A reply to Die Zeit editor Jochen Bittner

By Johannes Stern
1 August 2019

On July 31, the WSWS published the article “Zeit editor Jochen Bittner condemns ‘German pacifism.’” Following the publication, Bittner wrote to the WSWS requesting the contact information of the author of the article, WSWS editor Johannes Stern. We document the following e-mail exchange between Bittner and Stern.

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Dear Mr. Stern, Thank you so much for sending me your contact information. I have just one short question: How old are you?

It seems unlikely to me that you grew up under the Nazi dictatorship. But perhaps you have a career in the SED (East German) regime behind you, for example in the MfS [Ministry for State Security - Stasi]? Or are you very young and historically blind?

I ask because the designation of politically-dissenting people as having a “malignant mentality” was a characteristic of both German dictatorships.

Yours sincerely,
Jochen Bittner

Dr. Jochen Bittner
Die Zeit
Political editor

***

Dear Dr. Bittner,

You want to know how old I am? I see no reason to give you my exact date of birth. But I will tell you this: I am old enough to remember the German reunification and all the solemn proclamations that this would mark the dawn of a new era of peace and democracy. Since then, like many others of my generation, I have seen all these promises refuted by endless wars, the rise of militarism and, to my great horror, the increasingly aggressive demands for a new German war policy.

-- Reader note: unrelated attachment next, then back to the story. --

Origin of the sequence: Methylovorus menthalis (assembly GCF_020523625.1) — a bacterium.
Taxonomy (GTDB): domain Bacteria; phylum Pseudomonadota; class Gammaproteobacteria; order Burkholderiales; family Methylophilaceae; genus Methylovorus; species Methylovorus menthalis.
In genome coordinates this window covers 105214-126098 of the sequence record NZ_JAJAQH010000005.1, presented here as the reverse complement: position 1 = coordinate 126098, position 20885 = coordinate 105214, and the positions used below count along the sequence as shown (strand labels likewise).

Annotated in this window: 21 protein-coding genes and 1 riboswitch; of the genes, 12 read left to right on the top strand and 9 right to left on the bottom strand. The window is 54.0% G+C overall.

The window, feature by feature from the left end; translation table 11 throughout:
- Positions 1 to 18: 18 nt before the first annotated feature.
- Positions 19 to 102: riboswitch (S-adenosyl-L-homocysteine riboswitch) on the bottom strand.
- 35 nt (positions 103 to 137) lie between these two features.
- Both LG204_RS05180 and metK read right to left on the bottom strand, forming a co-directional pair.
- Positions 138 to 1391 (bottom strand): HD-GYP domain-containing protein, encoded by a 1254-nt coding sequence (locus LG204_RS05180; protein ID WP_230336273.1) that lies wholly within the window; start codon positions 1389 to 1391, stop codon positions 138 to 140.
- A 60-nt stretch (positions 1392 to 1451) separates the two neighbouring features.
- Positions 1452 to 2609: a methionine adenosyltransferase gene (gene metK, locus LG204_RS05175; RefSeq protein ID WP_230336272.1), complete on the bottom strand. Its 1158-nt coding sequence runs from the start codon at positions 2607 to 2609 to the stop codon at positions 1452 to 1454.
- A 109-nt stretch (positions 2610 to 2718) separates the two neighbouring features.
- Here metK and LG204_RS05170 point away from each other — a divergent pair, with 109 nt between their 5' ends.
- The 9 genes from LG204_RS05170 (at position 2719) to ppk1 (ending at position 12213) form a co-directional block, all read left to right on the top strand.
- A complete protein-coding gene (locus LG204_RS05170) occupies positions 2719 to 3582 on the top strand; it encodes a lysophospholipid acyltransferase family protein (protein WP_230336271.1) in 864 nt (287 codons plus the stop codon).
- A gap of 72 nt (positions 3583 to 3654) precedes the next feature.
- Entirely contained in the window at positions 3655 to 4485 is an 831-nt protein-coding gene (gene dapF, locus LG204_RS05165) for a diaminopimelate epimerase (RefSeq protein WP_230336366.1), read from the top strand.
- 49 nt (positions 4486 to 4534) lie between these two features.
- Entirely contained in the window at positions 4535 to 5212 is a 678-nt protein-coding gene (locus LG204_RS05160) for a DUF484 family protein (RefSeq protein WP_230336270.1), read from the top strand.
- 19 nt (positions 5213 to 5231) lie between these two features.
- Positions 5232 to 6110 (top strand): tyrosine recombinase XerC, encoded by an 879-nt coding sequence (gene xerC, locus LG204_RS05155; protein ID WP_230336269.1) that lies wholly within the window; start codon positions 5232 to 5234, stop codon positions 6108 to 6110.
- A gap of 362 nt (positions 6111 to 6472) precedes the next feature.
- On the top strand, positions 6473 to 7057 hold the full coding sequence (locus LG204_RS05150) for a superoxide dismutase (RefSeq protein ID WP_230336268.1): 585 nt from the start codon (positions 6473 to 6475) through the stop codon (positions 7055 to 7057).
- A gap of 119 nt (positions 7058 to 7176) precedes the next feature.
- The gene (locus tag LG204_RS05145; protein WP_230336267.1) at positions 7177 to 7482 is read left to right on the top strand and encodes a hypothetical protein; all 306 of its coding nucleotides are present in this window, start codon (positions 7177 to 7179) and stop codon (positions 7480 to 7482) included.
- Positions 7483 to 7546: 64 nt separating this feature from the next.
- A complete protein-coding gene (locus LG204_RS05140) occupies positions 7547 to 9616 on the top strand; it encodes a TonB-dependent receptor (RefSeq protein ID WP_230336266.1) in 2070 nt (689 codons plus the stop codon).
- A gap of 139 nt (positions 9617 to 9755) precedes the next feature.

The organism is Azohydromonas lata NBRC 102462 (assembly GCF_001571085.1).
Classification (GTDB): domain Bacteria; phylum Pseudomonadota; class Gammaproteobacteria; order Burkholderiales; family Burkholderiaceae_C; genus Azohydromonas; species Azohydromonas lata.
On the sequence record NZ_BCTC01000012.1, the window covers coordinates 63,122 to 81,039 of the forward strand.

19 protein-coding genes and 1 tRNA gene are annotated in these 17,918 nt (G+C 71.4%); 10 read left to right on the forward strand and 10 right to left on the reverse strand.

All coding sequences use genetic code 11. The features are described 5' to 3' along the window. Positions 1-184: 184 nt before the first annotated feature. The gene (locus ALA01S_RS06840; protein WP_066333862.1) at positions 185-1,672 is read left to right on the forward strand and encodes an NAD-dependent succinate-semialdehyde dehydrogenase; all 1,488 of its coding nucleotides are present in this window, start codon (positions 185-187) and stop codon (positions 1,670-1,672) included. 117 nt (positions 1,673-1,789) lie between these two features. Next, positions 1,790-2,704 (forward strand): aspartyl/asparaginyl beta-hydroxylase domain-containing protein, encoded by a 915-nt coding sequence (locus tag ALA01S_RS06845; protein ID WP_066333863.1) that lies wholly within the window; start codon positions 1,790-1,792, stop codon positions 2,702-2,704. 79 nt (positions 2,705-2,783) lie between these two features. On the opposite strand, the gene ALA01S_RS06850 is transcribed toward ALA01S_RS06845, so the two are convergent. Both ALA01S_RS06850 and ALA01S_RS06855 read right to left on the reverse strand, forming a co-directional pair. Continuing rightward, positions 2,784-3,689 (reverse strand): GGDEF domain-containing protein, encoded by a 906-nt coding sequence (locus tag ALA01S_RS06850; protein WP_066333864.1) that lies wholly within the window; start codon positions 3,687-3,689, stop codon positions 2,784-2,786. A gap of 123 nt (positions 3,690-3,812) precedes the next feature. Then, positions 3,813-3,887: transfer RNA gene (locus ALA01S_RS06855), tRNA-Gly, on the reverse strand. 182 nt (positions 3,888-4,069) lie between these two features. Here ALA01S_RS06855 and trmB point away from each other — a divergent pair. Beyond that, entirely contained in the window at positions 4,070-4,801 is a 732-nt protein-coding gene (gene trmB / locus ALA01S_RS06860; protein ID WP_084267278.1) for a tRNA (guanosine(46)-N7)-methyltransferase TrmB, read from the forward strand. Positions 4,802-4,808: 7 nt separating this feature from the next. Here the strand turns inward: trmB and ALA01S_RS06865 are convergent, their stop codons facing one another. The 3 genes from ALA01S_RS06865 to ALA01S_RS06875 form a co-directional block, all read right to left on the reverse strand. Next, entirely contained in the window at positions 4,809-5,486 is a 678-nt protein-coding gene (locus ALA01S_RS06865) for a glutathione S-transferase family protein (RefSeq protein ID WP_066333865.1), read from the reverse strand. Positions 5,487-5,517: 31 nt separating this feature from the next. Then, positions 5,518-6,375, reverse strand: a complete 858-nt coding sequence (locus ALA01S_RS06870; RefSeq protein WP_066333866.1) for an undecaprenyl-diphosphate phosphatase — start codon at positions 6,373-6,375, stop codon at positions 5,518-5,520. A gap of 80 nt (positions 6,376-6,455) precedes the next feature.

My criticism of what you have written is not personal, but political. You use your influence as the political editor of Die Zeit and a writer for the New York Times to propagate militarism and war, which have horrific consequences. This is the lesson of the two world wars of the 20th century and the illegal wars of aggression in the Middle East in this century. Your condemnation of pacifism and anti-militarism as “moral arrogance,” especially in the context of German history, is not simply the opinion of a “political dissident.”

As you should know, the first two charges at the Nuremberg War Crimes Trials in 1945/46 were "Crimes against Peace" and “Participation in the Planning, Preparation, Unleashing, and Conduct of Wars of Aggression.” This was also taken into account in the German Basic Law. Article 26, for example, states that all "Acts tending to and undertaken with intent to disturb the peaceful relations between nations shall be unconstitutional. They shall be criminalized.”

What your commentary expresses is a now-advanced tendency in politics and the media to openly advocate aggressive foreign and great power politics and war. This includes the systematic trivialization of the crimes of German imperialism in the First and Second World Wars, spearheaded by the Humboldt University Professors Herfried Muenkler (“It is hardly possible to carry out a responsible policy in Europe if one takes the view that we were to blame for everything”) and Jörg Baberowski (“Hitler was not vicious”).

Finally, allow me to ask you a question. In the course of your numerous strategy discussions with representatives of the foreign policy establishment and think tanks—such as the German Marshall Fund and the Stiftung Wissenschaft und Politik [German Institute for International and Security Affairs]—have you ever discussed the consequences of your war-mongering? What would the world look like if it had to “fear” German militarism once again? How many countries are to be attacked this time and how many human lives are to be sacrificed for the interests of German imperialism and capitalism? What would be the consequences of a war against Iran or even against the nuclear power Russia, for which you and Die Zeit agitate so diligently?

“Historically blind” describes someone who deals with these questions in a cynical and provocative manner and who, 80 years after the beginning of the Second World War, is once again agitating for war.

Yours sincerely,

Johannes Stern

 

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